Opinion: Blockbuster “Dune” reaches for the stars and misses

Plank Article Luke Kriss ’23

Denis Villeneuve’s “Dune” came out on Oct. 22, 2021, and made $40.1 million in the box office. This would not classify the movie as a hit by any means, but it’s still respectable. The book “Dune” from 1965 served as the influence for the “Dune” film, as well as “Star Wars” and “Star Trek.” I chronicled much of Dune’s rich filmography in another article. However, the focus of this piece is on only one part of Dune’s filmography, the newest quagmire in the Dune franchise, Dune 2021.

“Dune” is a film of epic proportions, set more than 8,000 years in the future in a galaxy that looks much like medieval England. Paul Atreides (Timothée Chalamet), a young noble, and his father Leto (Oscar Isaac), the Duke of House Atreides, must move from the idyllic paradise of Caladan to a Godforsaken desert planet called Arrakis all in search of a longevity drug called “the spice.” This is also an effort to curry favor from the God-like emperor.

Timothee Chalamet’s representation of the main character was great, but there was little he could do to make up for the poor writing. There was no personal growth for the protagonist whatsoever. Paul’s powers developed a little bit, but a character who starts out as strong as he did has no room for improvement and thus no ability to change. 

Another issue the film faced was the lack of a clear antagonist. Vladimir Harkonnen (Stellan Skarsgård) was never established as Paul’s opponent and they never directly interacted in any way. For some, Harkonnen’s disgusting appearance can solidify him as a villain, but those who further examine him realize that he is not in fact an antagonist or a villain. He is just someone tangentially related to Paul through painfully weak connections in writing.

Underutilized! A waste of talent! My question for the casting director, producers, studio executives, and anyone else who will listen is why would they hire all of these all-star actors only to use them in one or two scenes and then unceremoniously kill them off? “Dune’s” casting seems to be more of a studio stunt to get ticket sales than an actual attempt to make an artistically important film. Perhaps, if they had focused less on big ticket names and more on improving the characters’ involvements, the film would have done better.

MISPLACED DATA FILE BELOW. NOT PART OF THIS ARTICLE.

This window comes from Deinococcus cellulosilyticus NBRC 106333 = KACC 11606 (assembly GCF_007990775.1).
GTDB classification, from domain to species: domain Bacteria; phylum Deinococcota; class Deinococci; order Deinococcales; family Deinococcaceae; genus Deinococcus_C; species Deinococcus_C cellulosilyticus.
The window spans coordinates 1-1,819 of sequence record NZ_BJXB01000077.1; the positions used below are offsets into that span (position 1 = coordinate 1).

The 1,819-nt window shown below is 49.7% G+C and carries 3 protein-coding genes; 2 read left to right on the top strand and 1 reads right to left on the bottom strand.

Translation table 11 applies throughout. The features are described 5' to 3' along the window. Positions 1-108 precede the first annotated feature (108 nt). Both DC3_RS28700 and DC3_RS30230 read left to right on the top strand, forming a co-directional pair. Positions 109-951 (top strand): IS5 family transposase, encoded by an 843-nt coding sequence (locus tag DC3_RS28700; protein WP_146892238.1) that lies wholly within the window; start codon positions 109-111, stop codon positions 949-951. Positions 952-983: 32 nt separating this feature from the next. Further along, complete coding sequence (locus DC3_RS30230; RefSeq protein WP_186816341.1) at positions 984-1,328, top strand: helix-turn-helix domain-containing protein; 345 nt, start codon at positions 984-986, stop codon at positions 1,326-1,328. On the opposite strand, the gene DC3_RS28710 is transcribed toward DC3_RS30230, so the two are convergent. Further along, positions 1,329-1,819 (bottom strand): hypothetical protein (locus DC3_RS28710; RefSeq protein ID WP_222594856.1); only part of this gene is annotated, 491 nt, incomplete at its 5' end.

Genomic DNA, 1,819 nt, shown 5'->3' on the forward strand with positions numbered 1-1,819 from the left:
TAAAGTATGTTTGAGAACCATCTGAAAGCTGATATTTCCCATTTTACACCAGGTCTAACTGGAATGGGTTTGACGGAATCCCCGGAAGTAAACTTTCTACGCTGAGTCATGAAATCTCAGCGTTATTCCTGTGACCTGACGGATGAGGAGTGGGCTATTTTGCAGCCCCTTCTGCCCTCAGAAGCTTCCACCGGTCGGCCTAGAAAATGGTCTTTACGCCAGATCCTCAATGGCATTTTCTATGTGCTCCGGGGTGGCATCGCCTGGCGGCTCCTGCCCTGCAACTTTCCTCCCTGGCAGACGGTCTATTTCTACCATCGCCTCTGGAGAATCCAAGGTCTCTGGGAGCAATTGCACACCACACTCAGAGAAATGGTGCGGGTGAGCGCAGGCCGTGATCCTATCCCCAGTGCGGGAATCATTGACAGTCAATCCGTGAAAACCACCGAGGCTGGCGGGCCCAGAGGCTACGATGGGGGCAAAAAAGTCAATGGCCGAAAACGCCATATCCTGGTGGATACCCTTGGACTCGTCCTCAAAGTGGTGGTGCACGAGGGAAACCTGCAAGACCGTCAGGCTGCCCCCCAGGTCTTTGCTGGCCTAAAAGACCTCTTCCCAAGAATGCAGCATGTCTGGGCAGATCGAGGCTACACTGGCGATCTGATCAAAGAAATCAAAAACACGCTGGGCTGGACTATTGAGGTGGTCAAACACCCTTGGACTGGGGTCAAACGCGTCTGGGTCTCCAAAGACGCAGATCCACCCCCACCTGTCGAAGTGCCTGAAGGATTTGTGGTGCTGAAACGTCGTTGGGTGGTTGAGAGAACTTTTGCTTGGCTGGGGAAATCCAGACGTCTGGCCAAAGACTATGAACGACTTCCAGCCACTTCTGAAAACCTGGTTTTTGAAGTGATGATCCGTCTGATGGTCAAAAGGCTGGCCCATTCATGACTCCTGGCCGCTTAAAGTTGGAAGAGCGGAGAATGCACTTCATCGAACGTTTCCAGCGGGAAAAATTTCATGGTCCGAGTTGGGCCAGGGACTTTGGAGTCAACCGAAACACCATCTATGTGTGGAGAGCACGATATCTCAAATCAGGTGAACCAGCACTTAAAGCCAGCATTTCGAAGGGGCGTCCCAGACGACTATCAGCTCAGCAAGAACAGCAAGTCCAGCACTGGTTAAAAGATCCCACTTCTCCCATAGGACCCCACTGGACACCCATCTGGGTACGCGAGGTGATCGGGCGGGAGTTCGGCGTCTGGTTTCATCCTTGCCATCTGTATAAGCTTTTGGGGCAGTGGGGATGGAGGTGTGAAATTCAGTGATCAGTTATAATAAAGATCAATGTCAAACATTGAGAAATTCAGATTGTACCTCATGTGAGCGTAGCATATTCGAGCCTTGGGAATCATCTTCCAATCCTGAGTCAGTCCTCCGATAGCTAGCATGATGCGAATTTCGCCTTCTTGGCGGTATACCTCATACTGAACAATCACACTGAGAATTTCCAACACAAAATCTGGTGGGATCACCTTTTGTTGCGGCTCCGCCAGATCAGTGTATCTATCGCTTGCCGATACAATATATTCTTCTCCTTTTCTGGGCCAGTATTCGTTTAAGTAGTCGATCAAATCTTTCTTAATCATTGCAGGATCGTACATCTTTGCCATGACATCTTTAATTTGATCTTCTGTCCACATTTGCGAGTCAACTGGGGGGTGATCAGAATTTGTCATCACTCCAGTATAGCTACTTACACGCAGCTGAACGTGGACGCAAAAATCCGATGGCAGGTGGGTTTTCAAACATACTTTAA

On a positive note, the single best part of the “Dune” film is that they managed to stay true to the text while modernizing the material. The beautiful designs of the insect helicopters, mixed with 21st century design gave an almost surreal effect of believable realism making this “Dune” movie more accessible than any other. 

Nonetheless, when it was too difficult to stay truly balanced between text and film, they leaned towards the heavier and slower “Dune” text. Personally, I enjoyed this choice because it led to greater detail and world building that never would have been attempted in a much faster paced movie like “Star Wars” or “Star Trek.”

Overall, though, the film was simply boring. I admit, there were some exciting parts in “Dune,” but the majority of the film was very slow and seemed more like a news article than an epic tale. This includes the climax, which on the big screen is just a nearly silent, under-stylised, poorly matched, knife battle that makes for an uninteresting and trite ending.

The single issue that this film has is that it is not a film in and of itself. Dune had plans to become a trilogy, and they relied on this far too heavily. They underdeveloped characters and created an almost nonexistent plot arc simply because they could. Successful trilogies like “The Hunger Games” and “Lord of the Rings” give their first films the gift of being able to stand alone. “Dune” was denied this. Without this ability to stand alone, the movie was verging on nonsensical, let alone insignificant.

I give “Dune” a 58%. With prior knowledge on the subject matter of “Dune,” the film may be entertaining, so if you’re a genuine fan of the books then I suggest you see it. However, if you have not read the books, don’t waste your time or money and maybe watch some grass grow or some paint dry instead. If you are still going to see “Dune” though, walk the Froman way.